Central Michigan University has joined 19 other universities in a national effort to increase the diversity of their STEM faculty and use of inclusive teaching practices.
This group joins an inaugural set of 15 institutions that made the commitment earlier this year.
Institutions participating in Aspire: The National Alliance for Inclusive & Diverse STEM Faculty, will assess their current recruitment, hiring and retention practices and implement action plans to drive change. The movement is funded by the National Science Foundation.
“We are excited to have been chosen to join this valuable consortium of universities working to diversify the faculty ranks, along with incorporating more inclusive classroom and learning environments and techniques,” said A.T. Miller, vice president and chief diversity officer at CMU.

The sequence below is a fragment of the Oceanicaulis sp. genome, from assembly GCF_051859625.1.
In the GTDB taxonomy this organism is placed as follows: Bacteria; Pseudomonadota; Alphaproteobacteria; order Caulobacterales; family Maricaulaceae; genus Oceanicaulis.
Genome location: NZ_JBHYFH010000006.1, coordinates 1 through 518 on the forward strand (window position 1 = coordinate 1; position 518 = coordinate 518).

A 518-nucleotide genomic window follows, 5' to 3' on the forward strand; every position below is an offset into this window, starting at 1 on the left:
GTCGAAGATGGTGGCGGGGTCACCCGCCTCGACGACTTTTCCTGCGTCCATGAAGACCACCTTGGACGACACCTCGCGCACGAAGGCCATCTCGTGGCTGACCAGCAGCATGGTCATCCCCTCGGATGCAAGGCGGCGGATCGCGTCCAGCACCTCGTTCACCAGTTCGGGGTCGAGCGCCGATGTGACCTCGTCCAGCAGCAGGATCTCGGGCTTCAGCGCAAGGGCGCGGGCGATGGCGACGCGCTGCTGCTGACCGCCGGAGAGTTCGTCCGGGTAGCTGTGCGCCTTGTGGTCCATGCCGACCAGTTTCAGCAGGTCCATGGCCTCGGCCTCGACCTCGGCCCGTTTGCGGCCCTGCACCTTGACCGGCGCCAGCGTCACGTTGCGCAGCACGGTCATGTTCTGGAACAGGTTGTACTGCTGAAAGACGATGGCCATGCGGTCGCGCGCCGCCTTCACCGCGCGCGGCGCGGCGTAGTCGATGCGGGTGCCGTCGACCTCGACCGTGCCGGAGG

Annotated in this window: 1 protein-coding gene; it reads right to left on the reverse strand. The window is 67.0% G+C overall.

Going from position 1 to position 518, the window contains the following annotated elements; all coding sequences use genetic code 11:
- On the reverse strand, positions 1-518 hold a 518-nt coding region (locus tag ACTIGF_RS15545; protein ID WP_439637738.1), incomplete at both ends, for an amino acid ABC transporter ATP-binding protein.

“This is a significant addition to our recent NSF ADVANCE Catalyst Award to increase representation and advancement opportunities for women in STEM, and we look forward to making notable progress in these areas in coming semesters,” he said.
A 2019 NSF analysis showed that underrepresented minority faculty occupied 9% of professorships in STEM fields at four-year institutions.
Research has shown that underrepresented students taught by diverse faculty achieve at significantly higher rates, eliminating as much as 20-50% of the course achievement gaps between minority and majority students, Aspire reported.